I hope this information is helpful.
Brad

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November 12 2011
A surprising amount of deals go together with $1,000 and $2,000 in the Chicago suburbs.
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November 12 2011
Profile picture for JohnWilt
If you are a buyer I would recommend no more than 1-2% of the purchase price.  I have great success with just 1% and sometimes less.  Your financing and other contingencies protect your earnest money (as long as you perform).  A seller's agent would tell their seller client you would get it back anyway if you couldn't get financing, etc.  So, there is really no need to offer much more.  If you are a seller I strongly suggest having your broker and if no broker your attorney held earnest money in escrow.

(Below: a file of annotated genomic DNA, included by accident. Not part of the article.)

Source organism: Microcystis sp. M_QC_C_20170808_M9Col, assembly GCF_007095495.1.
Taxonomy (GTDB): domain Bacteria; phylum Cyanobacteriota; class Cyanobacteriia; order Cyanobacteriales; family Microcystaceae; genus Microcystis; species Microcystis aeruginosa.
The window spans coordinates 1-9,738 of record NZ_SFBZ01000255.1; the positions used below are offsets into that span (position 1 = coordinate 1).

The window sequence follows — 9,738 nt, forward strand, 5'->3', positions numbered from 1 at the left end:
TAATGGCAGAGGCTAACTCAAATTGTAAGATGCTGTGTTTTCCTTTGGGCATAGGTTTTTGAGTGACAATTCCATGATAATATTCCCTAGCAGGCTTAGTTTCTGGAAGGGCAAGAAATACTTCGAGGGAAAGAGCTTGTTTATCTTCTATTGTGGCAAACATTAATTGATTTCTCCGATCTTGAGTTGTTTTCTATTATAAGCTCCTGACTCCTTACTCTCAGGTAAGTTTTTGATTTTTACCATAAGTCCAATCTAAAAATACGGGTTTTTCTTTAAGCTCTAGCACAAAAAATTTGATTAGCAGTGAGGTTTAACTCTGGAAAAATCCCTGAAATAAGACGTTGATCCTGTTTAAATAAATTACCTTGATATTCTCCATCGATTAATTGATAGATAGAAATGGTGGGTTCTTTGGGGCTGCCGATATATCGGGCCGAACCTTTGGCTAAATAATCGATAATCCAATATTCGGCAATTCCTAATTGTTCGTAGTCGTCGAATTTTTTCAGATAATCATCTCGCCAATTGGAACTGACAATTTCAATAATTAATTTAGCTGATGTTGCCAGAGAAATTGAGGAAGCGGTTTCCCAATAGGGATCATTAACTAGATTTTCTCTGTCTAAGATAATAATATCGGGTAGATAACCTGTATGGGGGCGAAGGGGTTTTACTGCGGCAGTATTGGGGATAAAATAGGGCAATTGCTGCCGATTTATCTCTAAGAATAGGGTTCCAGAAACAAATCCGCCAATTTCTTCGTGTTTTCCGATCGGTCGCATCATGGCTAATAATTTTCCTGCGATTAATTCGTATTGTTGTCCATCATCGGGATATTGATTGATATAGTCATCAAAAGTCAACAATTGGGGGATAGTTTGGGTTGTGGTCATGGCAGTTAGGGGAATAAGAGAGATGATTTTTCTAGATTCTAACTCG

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November 12 2011
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It varies areas to area. In my area private party sales like to see at least 1-2% in earnest money while REO's like to see about 5%.
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November 12 2011
There does not seem to be a 'typical' EM these days. It use to be 5 or 10%, but now I frequently see 5 or 10K and on many short sales/foreclosures, particularly if a cash transaction, 1K. However it deos depend on the price and is always negotiable.
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November 12 2011